On Friday, September 25th, the Immigration Reform Law Institute (IRLI) filed a friend-of-the-court brief with the Board of Immigration Appeals (BIA) (attached here) on behalf of the Institute and its client the Federation for American Immigration Reform (FAIR) that addressed whether the BIA could decline to follow the Third Circuit’s approach for determining if a conviction for marihuana possession under Pennsylvania state law was an aggravated felony. Under the Immigration and Nationality Act (INA), immigrants who commit aggravated felonies are subject to removal from the United States. The BIA also asked for advice on the related question of whether the Supreme Court’s use of the categorical approach for determining aggravated felonies had overruled the Third Circuit’s prior approach.
IRLI and FAIR pointed out that Third Circuit case law did not yield consistent results even when analyzing the same statute. IRLI and FAIR encouraged the Board, as the agency charged with providing a uniform interpretation of immigration laws, to look beyond the muddled analysis and conflicting decisions within the Circuit. Instead, IRLI and FAIR encouraged the BIA to rely on its own decision-making authority due to its expertise within the immigration field.
IRLI and FAIR also analyzed whether the Board should apply the categorical approach used by the Supreme Court rather than the Third Circuit’s Barrett/Davis framework. IRLI and FAIR noted that the Supreme Court’s categorical approach has indeed replaced the Third Circuit precedent; however, IRLI and FAIR argued that a straight application of the categorical approach is not appropriate for the Pennsylvania statute at issue. Specifically, the Pennsylvania statute included different activities, all of which could warrant a conviction under the statute. Because of the broad spectrum of activities included in the statute, a modified categorical approach is the correct means of determining if the conviction was an aggravated felony. The modified categorical approach would allow the Board to consider certain charging documents in its decision. IRLI and FAIR also advocated that ambiguities in the statute should be interpreted by the BIA, and not just automatically interpreted to favor the alien.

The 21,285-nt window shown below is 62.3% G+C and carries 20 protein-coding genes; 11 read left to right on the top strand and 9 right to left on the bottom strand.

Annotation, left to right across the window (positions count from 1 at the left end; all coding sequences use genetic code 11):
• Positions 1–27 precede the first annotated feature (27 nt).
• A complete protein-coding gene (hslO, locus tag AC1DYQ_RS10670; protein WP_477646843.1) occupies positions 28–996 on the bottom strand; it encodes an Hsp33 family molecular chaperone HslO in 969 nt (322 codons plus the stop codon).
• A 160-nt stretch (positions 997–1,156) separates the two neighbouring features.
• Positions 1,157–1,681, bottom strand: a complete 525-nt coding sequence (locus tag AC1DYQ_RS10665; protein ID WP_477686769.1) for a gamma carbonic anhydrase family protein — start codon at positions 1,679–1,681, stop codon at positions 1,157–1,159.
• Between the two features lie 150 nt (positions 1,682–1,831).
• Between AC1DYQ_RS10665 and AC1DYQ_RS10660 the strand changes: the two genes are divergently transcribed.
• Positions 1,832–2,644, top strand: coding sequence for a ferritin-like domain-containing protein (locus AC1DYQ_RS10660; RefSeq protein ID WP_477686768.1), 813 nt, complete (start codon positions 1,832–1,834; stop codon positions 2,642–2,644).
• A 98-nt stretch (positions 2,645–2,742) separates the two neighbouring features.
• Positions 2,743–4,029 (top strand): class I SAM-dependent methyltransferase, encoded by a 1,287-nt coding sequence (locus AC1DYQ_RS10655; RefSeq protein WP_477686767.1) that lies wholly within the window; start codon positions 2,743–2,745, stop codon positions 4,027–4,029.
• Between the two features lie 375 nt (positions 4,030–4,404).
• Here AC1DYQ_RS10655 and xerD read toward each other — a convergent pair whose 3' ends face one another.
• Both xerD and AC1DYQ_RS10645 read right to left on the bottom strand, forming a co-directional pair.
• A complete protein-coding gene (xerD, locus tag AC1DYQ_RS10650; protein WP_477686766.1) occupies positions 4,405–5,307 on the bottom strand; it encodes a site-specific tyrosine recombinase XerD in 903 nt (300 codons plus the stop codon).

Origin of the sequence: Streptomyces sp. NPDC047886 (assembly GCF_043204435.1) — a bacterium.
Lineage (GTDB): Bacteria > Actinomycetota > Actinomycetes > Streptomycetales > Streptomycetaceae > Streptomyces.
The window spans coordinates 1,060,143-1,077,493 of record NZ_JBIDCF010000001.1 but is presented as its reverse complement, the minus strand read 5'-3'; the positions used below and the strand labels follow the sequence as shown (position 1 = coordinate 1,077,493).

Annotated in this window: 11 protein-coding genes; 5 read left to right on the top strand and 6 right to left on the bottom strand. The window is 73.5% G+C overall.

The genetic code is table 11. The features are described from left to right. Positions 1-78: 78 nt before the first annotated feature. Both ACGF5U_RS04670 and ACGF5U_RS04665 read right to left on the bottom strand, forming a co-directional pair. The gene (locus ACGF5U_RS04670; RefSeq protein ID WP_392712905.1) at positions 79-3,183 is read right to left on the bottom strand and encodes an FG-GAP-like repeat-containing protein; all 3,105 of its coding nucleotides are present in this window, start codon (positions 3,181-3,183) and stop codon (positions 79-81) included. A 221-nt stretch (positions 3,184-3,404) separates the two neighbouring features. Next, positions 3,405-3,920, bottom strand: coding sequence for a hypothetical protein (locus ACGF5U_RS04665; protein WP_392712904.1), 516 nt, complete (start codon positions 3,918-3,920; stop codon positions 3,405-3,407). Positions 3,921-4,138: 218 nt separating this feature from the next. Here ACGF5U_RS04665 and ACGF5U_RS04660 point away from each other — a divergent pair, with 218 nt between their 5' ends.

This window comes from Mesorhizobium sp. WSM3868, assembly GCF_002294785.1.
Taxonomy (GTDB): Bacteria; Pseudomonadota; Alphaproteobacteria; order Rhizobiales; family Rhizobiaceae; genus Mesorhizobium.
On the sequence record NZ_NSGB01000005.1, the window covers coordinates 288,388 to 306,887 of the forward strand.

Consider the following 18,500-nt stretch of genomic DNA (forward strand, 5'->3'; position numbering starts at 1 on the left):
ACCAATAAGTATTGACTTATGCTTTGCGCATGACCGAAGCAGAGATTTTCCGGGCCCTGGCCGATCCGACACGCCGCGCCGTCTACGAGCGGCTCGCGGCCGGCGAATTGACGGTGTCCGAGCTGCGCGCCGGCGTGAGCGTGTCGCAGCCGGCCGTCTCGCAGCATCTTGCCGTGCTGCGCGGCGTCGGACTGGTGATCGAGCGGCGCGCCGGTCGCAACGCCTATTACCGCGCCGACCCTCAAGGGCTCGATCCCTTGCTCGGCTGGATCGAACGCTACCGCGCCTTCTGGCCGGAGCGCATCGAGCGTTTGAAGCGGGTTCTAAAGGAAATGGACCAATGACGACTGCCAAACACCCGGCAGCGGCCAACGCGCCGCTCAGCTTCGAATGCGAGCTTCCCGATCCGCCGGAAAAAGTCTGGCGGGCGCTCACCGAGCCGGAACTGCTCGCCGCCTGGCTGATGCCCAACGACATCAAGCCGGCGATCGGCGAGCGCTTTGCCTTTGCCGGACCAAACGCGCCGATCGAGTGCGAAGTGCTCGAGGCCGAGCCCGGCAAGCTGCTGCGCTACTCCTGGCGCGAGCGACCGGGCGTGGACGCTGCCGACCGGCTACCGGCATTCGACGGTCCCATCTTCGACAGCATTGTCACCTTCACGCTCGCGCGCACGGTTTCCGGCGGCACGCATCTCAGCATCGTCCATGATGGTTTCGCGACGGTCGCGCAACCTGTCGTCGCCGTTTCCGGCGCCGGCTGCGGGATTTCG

Ultimately, the rule of law is supreme in determining how immigration laws are interpreted. While the Supreme Court’s categorical approach is the proper analysis for the BIA to use, the BIA should defer to its own application of that approach rather than to the state statutory scheme. In this case, blindly following the Supreme Court would render an incorrect outcome. The BIA, as the agency charged with enforcement of immigration laws, has the expertise necessary to properly interpret federal law to ensure the intent of the law is understood and that justice flows from that understanding.